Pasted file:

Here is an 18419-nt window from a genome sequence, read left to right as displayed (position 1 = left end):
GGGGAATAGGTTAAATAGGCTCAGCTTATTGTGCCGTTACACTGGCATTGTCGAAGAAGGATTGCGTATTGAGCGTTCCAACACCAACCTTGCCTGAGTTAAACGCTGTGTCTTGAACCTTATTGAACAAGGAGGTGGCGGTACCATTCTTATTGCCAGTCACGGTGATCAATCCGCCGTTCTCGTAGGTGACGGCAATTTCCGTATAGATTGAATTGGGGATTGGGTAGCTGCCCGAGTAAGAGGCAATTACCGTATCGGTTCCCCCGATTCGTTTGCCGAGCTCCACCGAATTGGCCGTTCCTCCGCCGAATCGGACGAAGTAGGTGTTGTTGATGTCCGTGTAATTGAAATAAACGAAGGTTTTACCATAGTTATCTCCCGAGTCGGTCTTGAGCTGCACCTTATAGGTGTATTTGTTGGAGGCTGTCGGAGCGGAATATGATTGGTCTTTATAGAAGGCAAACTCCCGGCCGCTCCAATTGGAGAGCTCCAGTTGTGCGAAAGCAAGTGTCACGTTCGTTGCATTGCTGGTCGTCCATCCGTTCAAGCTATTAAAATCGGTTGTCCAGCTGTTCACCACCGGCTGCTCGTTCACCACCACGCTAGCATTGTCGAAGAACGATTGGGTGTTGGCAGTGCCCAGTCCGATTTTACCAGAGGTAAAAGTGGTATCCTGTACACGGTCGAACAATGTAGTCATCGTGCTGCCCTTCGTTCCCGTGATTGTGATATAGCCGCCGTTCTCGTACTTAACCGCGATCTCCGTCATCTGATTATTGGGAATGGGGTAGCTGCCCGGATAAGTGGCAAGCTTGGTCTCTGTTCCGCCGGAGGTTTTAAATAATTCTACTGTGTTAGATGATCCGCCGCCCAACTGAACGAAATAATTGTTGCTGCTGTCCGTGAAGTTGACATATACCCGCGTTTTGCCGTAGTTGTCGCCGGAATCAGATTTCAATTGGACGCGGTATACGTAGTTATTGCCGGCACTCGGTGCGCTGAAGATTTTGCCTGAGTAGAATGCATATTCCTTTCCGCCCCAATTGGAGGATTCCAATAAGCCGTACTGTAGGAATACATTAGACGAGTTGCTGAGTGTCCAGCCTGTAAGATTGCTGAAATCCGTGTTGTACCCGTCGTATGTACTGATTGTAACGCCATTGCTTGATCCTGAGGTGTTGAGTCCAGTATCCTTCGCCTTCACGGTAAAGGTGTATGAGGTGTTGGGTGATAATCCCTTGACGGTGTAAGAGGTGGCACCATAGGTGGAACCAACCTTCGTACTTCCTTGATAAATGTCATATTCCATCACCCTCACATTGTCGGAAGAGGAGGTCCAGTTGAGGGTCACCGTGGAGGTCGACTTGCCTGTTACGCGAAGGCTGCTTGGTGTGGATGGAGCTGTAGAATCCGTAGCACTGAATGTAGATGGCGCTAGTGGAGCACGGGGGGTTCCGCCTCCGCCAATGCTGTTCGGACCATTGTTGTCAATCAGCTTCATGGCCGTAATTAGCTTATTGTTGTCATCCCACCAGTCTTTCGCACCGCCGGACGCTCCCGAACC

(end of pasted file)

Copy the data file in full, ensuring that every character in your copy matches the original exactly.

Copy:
Here is an 18419-nt window from a genome sequence, read left to right as displayed (position 1 = left end):
GGGGAATAGGTTAAATAGGCTCAGCTTATTGTGCCGTTACACTGGCATTGTCGAAGAAGGATTGCGTATTGAGCGTTCCAACACCAACCTTGCCTGAGTTAAACGCTGTGTCTTGAACCTTATTGAACAAGGAGGTGGCGGTACCATTCTTATTGCCAGTCACGGTGATCAATCCGCCGTTCTCGTAGGTGACGGCAATTTCCGTATAGATTGAATTGGGGATTGGGTAGCTGCCCGAGTAAGAGGCAATTACCGTATCGGTTCCCCCGATTCGTTTGCCGAGCTCCACCGAATTGGCCGTTCCTCCGCCGAATCGGACGAAGTAGGTGTTGTTGATGTCCGTGTAATTGAAATAAACGAAGGTTTTACCATAGTTATCTCCCGAGTCGGTCTTGAGCTGCACCTTATAGGTGTATTTGTTGGAGGCTGTCGGAGCGGAATATGATTGGTCTTTATAGAAGGCAAACTCCCGGCCGCTCCAATTGGAGAGCTCCAGTTGTGCGAAAGCAAGTGTCACGTTCGTTGCATTGCTGGTCGTCCATCCGTTCAAGCTATTAAAATCGGTTGTCCAGCTGTTCACCACCGGCTGCTCGTTCACCACCACGCTAGCATTGTCGAAGAACGATTGGGTGTTGGCAGTGCCCAGTCCGATTTTACCAGAGGTAAAAGTGGTATCCTGTACACGGTCGAACAATGTAGTCATCGTGCTGCCCTTCGTTCCCGTGATTGTGATATAGCCGCCGTTCTCGTACTTAACCGCGATCTCCGTCATCTGATTATTGGGAATGGGGTAGCTGCCCGGATAAGTGGCAAGCTTGGTCTCTGTTCCGCCGGAGGTTTTAAATAATTCTACTGTGTTAGATGATCCGCCGCCCAACTGAACGAAATAATTGTTGCTGCTGTCCGTGAAGTTGACATATACCCGCGTTTTGCCGTAGTTGTCGCCGGAATCAGATTTCAATTGGACGCGGTATACGTAGTTATTGCCGGCACTCGGTGCGCTGAAGATTTTGCCTGAGTAGAATGCATATTCCTTTCCGCCCCAATTGGAGGATTCCAATAAGCCGTACTGTAGGAATACATTAGACGAGTTGCTGAGTGTCCAGCCTGTAAGATTGCTGAAATCCGTGTTGTACCCGTCGTATGTACTGATTGTAACGCCATTGCTTGATCCTGAGGTGTTGAGTCCAGTATCCTTCGCCTTCACGGTAAAGGTGTATGAGGTGTTGGGTGATAATCCCTTGACGGTGTAAGAGGTGGCACCATAGGTGGAACCAACCTTCGTACTTCCTTGATAAATGTCATATTCCATCACCCTCACATTGTCGGAAGAGGAGGTCCAGTTGAGGGTCACCGTGGAGGTCGACTTGCCTGTTACGCGAAGGCTGCTTGGTGTGGATGGAGCTGTAGAATCCGTAGCACTGAATGTAGATGGCGCTAGTGGAGCACGGGGGGTTCCGCCTCCGCCAATGCTGTTCGGACCATTGTTGTCAATCAGCTTCATGGCCGTAATTAGCTTATTGTTGTCATCCCACCAGTCTTTCGCACCGCCGGACGCTCCCGAACC